Can a restaurant be mistaken for a clothing store? The Delhi high court was faced with this question when a popular Spanish clothing brand — Zara — with outlets across India moved a plea to stop a restaurant from using the same name.
While ordering the eatery to change its name, justice GP Mittal upheld something fashion savvy city slickers say they’ve known for a long time - there is only one Zara. The court acknowledged the Spanish brand’s reputation and well-known mark status while restraining a Chennai-based restaurant called Zara Tapas bar from using the name.
The suit, filed by the retail clothing giant through advocate Sushant Singh, alleged that the restaurant — which said in its defence that it was a Spanish food joint — had appropriated his client’s well known trademark in order to “ride” on its hard-earned goodwill.
The restaurant tried to argue that Zara was a common name, and that since the areas of service were different, the similarity was unlikely to cause any confusion to consumers.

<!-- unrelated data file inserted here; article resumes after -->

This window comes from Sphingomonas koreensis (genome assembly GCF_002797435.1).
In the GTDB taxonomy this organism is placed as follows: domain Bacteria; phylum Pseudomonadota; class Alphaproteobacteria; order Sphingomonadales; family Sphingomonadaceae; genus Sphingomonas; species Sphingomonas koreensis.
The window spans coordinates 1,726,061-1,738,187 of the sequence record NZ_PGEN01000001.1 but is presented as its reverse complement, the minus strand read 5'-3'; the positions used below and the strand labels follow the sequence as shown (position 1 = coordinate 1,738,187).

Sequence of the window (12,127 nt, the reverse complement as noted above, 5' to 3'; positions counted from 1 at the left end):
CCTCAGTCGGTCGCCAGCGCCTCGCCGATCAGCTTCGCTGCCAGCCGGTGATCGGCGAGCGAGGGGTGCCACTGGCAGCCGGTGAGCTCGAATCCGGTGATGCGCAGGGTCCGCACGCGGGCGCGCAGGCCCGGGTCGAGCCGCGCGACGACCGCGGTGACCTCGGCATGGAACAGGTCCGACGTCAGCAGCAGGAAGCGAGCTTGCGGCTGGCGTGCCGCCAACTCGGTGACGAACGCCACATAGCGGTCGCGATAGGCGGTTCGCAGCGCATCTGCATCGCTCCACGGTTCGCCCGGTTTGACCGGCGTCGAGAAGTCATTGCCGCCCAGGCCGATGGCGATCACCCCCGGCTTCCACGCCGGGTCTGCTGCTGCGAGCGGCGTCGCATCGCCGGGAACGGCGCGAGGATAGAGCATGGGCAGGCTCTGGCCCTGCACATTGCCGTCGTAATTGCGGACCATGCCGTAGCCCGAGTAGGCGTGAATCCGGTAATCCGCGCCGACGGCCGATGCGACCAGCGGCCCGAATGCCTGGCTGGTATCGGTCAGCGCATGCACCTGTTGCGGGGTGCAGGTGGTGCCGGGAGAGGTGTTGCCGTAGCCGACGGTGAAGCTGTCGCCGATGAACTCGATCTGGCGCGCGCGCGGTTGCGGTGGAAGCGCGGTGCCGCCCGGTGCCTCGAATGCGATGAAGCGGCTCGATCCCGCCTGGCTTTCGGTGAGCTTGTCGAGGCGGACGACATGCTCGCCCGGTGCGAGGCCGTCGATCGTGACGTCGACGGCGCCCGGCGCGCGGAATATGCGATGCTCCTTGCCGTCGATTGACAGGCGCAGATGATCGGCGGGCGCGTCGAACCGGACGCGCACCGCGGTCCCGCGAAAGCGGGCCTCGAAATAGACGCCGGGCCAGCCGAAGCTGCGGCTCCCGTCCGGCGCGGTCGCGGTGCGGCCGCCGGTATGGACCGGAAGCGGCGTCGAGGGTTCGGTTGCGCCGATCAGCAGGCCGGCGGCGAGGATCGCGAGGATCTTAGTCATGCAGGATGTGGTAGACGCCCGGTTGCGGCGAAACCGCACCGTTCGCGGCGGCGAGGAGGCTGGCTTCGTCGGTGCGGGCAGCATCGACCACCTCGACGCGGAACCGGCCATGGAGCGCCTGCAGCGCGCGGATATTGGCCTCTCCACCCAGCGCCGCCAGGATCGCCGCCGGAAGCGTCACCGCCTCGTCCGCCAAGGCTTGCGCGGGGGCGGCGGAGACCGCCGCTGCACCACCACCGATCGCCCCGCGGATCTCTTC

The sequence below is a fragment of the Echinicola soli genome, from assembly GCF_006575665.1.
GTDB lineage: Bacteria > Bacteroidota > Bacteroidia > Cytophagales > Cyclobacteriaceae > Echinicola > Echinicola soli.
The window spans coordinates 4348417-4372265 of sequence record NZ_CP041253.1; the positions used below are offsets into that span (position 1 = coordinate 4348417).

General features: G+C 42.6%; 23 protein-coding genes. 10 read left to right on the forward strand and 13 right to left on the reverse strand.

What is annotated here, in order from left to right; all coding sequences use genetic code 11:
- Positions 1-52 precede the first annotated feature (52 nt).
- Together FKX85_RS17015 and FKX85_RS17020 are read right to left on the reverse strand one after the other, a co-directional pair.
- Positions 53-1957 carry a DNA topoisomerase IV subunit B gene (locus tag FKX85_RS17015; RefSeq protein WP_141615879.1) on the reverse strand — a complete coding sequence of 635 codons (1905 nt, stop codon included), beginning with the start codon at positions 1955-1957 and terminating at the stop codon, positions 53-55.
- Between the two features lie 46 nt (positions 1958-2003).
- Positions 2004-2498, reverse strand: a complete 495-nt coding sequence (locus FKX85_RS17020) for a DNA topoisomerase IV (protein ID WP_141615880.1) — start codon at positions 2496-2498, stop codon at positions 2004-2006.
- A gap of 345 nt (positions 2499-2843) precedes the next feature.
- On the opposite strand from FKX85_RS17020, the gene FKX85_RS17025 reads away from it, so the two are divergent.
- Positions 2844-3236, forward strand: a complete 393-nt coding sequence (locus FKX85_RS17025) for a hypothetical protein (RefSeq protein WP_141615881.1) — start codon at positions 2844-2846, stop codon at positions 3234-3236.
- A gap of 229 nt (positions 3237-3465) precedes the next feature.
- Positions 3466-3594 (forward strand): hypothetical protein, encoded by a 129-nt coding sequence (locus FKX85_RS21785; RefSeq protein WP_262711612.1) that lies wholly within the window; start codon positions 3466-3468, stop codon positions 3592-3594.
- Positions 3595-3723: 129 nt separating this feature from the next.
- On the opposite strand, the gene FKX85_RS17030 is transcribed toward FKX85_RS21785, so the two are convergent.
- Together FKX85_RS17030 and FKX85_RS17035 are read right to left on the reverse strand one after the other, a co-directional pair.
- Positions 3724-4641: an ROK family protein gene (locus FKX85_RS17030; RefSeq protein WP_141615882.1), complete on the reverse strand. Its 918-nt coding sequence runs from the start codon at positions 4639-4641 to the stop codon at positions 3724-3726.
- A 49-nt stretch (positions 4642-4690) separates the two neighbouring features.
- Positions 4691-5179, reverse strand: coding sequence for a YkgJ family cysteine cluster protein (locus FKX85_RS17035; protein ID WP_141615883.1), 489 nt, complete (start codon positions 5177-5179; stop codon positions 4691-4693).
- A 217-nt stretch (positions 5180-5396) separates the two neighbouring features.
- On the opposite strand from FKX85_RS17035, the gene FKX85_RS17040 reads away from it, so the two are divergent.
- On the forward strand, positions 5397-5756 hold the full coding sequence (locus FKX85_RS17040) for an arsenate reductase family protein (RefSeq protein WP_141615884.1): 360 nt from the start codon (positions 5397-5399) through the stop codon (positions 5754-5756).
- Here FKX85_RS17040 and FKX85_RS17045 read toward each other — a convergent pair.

But what nailed the restaurant were its own ads that showed the so-called Tapas bar had no real “Spanish connection” at all. “Come to Zara and try exclusive Mexican menu,” said one of the flyers.
When this failed, the defendants tried to assume a relationship between Zara, and the movie hero Zorro. “There is a town namely ‘Zargoza’ being the name of a province in Northern Spain, Zorro meaning fox is Spanish and is also the secret Identity of Don Diego De La Vega, a Californian nobleman and master living in Spanish Colonial era, which has led to the adoption of the mark Zara in respect of Tapas Bar,” they said.
In the end, the court held this argument to be an “after-thought”.
It added that Zara the clothing brand had acquired a cross-border reputation, and the name had become synonymous with the retailer. It relied on a study that showed Zara the clothing brand was counted among the top 50 brands and among 100 most valued trademarks in the world exceeding brand value of $ 9.4 bn.
HC has given the defendants some time to remove the signage and other promotional materials using the trademark ZARA from its restaurant premises.